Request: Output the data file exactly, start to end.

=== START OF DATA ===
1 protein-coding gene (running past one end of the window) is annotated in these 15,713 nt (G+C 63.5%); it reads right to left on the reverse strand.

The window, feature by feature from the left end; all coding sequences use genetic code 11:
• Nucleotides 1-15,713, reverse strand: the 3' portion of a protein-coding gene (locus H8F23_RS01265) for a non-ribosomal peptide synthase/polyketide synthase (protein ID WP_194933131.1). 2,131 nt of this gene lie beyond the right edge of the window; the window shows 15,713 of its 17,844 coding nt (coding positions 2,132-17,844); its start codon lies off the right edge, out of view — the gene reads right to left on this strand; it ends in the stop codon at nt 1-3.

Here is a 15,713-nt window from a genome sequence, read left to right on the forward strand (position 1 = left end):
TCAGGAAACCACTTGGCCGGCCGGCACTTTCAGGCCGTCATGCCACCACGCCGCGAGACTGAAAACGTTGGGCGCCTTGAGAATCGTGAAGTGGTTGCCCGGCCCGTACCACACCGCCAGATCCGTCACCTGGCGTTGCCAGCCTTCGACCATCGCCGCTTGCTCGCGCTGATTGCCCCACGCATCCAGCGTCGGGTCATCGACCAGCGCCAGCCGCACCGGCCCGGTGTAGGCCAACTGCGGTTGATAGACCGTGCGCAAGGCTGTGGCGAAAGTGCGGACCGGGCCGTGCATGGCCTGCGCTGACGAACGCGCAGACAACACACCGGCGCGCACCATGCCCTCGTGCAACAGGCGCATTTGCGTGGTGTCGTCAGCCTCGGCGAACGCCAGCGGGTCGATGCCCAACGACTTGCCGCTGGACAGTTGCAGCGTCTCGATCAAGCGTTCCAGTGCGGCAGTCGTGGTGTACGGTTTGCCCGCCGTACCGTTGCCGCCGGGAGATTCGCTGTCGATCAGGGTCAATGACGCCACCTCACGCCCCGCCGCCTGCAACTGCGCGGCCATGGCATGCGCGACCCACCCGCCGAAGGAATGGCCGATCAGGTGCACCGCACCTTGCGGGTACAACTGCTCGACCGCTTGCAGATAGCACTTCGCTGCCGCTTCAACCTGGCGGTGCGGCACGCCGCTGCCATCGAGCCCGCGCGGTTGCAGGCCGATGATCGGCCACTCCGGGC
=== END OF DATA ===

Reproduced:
1 protein-coding gene (running past one end of the window) is annotated in these 15,713 nt (G+C 63.5%); it reads right to left on the reverse strand.

The window, feature by feature from the left end; all coding sequences use genetic code 11:
• Nucleotides 1-15,713, reverse strand: the 3' portion of a protein-coding gene (locus H8F23_RS01265) for a non-ribosomal peptide synthase/polyketide synthase (protein ID WP_194933131.1). 2,131 nt of this gene lie beyond the right edge of the window; the window shows 15,713 of its 17,844 coding nt (coding positions 2,132-17,844); its start codon lies off the right edge, out of view — the gene reads right to left on this strand; it ends in the stop codon at nt 1-3.

Here is a 15,713-nt window from a genome sequence, read left to right on the forward strand (position 1 = left end):
TCAGGAAACCACTTGGCCGGCCGGCACTTTCAGGCCGTCATGCCACCACGCCGCGAGACTGAAAACGTTGGGCGCCTTGAGAATCGTGAAGTGGTTGCCCGGCCCGTACCACACCGCCAGATCCGTCACCTGGCGTTGCCAGCCTTCGACCATCGCCGCTTGCTCGCGCTGATTGCCCCACGCATCCAGCGTCGGGTCATCGACCAGCGCCAGCCGCACCGGCCCGGTGTAGGCCAACTGCGGTTGATAGACCGTGCGCAAGGCTGTGGCGAAAGTGCGGACCGGGCCGTGCATGGCCTGCGCTGACGAACGCGCAGACAACACACCGGCGCGCACCATGCCCTCGTGCAACAGGCGCATTTGCGTGGTGTCGTCAGCCTCGGCGAACGCCAGCGGGTCGATGCCCAACGACTTGCCGCTGGACAGTTGCAGCGTCTCGATCAAGCGTTCCAGTGCGGCAGTCGTGGTGTACGGTTTGCCCGCCGTACCGTTGCCGCCGGGAGATTCGCTGTCGATCAGGGTCAATGACGCCACCTCACGCCCCGCCGCCTGCAACTGCGCGGCCATGGCATGCGCGACCCACCCGCCGAAGGAATGGCCGATCAGGTGCACCGCACCTTGCGGGTACAACTGCTCGACCGCTTGCAGATAGCACTTCGCTGCCGCTTCAACCTGGCGGTGCGGCACGCCGCTGCCATCGAGCCCGCGCGGTTGCAGGCCGATGATCGGCCACTCCGGGC